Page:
David Mamet’s Glengarry Glen Ross follows the story of four real estate agents, Levene, Roma, Moss, and Aaronow, who work under their supervisor Williamson. It is the end of the month and the higher ups in the company, Mitch and Murray, have decided to stage a sales competition. Based on achieving a certain monetary amount in sales, this contest allows for two winners. The winners get to keep their jobs and potentially win a Cadillac. The losers will lose their jobs.
One night at Chinese restaurant, Levene attempts to draw better sales leads from Williamson to have an edge over his competitors revealing that he has been struggling. As hard as Levene tries through showing off, flattery, and finally bribing, nothing convinces Williamson to go against the policies of the company. During this time, Moss and Aaronow talk about the unfair nature of the company’s policies and discuss how a former colleague, named Graff, started his own company that has policies that are better than those of their current management. Moss suggests to Aaronow that they break into their bosses’ office, steal the best leads, and sell them to Graff. Moss tells Aaronow that he wants him to commit the break-in because he would be the least expected in the crime, and if he does not do it, he will do it himself, and if caught, will implicate Aaronow as being his accomplice.
Roma is also sitting in a restaurant delivering a monologue about how morality seems lacking in the world and how each individual needs to take responsibility for his own destiny in life. A man named Lingk is nearby and hears Roma’s disjointed oration and is drawn in, to where Roma initiates a sales pitch with the hope of turning Lingk into a real estate client. The following day at the office. Someone has indeed broke in and stole the leads. Baylen, a police detective, comes on scene and questions the salesmen to find out who is guilty of the crime.
Under the direction of Michael K. Potter and assistant director Fay Lynn, this male dominated drama provides excellent dialogue and a consistently engaging performance. For a smaller cast, the overall production was not lacking in impact or talent. Joey Ouellette shows off his dynamic skill while giving the character of Shelley “the Machine” likeability whilst being sympathetic personality, all while showcasing his new moustache. Gregory Girty gave the character of Moss a charming but cunning persona that provided just the right amount of grit to the story’s perceived villain. His acting was influential and gave the narrative the likeable antagonist it needed. Michael K. Potter showed that he was an immense pro. His acting was realistic, and he played the role of a cocky, sly top dog with conviction and shamelessness. It is evident that he is well versed in acting and direction and it is clear he has an immense passion for what he does.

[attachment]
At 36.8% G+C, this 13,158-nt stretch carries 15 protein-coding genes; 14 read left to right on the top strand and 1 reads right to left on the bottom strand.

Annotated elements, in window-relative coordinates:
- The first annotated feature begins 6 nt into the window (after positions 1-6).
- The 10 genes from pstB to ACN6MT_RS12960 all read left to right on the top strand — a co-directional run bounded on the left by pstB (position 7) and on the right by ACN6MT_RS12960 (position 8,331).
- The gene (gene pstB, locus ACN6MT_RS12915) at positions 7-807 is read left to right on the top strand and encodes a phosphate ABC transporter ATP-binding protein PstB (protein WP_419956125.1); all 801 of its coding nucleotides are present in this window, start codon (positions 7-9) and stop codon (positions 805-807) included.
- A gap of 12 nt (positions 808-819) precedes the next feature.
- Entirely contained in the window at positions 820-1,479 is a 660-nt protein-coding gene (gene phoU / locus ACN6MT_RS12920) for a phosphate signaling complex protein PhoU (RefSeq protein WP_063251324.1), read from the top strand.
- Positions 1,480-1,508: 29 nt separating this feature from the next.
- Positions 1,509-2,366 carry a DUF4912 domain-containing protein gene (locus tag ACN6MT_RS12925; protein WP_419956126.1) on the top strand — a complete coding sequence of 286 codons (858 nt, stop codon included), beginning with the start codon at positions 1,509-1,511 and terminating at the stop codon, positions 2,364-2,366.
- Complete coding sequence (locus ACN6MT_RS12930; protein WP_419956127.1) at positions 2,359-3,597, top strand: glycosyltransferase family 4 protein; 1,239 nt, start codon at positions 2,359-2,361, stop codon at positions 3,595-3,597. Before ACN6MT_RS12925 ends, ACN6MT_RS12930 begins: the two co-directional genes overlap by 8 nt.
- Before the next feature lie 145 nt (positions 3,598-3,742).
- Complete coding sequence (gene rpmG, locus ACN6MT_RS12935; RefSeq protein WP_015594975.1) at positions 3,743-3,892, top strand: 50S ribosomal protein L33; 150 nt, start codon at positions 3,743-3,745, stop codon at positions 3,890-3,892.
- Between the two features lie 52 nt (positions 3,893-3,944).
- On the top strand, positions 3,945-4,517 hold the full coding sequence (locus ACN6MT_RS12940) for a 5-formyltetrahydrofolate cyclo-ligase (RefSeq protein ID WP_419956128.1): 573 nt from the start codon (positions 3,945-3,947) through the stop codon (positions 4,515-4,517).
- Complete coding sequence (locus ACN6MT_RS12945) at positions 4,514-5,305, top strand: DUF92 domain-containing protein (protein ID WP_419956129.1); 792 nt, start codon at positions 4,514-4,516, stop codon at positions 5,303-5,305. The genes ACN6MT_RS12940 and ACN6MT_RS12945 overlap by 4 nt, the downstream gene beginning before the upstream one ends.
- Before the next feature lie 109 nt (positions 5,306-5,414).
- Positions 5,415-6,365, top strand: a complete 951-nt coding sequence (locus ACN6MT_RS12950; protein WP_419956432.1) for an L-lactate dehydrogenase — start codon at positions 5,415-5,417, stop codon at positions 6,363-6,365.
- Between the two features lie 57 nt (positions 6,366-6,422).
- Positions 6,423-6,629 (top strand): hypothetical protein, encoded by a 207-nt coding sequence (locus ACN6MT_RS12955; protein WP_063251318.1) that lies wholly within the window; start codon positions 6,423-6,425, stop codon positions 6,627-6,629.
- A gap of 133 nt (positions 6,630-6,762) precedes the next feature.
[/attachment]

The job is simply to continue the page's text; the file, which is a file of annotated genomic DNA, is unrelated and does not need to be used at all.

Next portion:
A special shoutout goes to Alex Alejandria. This was his second show with Post Productions and though his character doesn’t make an appearance until the second act, he comes with guns blazing and leaves a huge impression on the audience.
The design elements of the production were uncomplicated and clever. The setting for the Chinese restaurant consisted of three tables and the subtle touches (like characters smoking indoors) suggested the time period the production was based on and the use of the lighting to highlight each conversation going on between the different tables was well timed and executed. The costumes were incredibly stylish and appropriate for the time the story was based around. They were indicative of the characters personalities and added that little extra sense of flair that salesmen carry. The set had small touches, like motivational posters around the walls, that one would expect to see in a competitive sales setting. The use of broken glass on the floor and broken window did an excellent job in selling the illusion of a office that was burgled. There was a board on the wall showcasing each characters sales and helped highlight the idea of the current top dog, and a down on his luck has been.
I would definitely recommend catching this production while it is running at the Shadowbox. This play masterfully dramatizes the brutal, inhumane side of American business life, and the extremes people will go when desperate and trying to get ahead in a world built on capitalism. The cast was loaded with talent, the design elements, though simple, provided just the right amount of theatrics and realism to sell the story and keep the audience entertained. The acting was very natural, and the plot was amusing and unpredictable. The direction was professional, and the production had excellent dialogue and is not one to be missed.
Glengarry Glen Ross plays April 14, 15, 20, 21, 22, 27, 28 & 29, 2023 at 8:00 pm. The show runs approximately 2 hours. Recommended for mature audiences. Tickets are available at the Shadowbox Theatre (1501 Howard Ave., at the corner of Howard and Shepherd in Windsor, ON), or online at www.postproductionswindsor.ca.
“Greed is good.”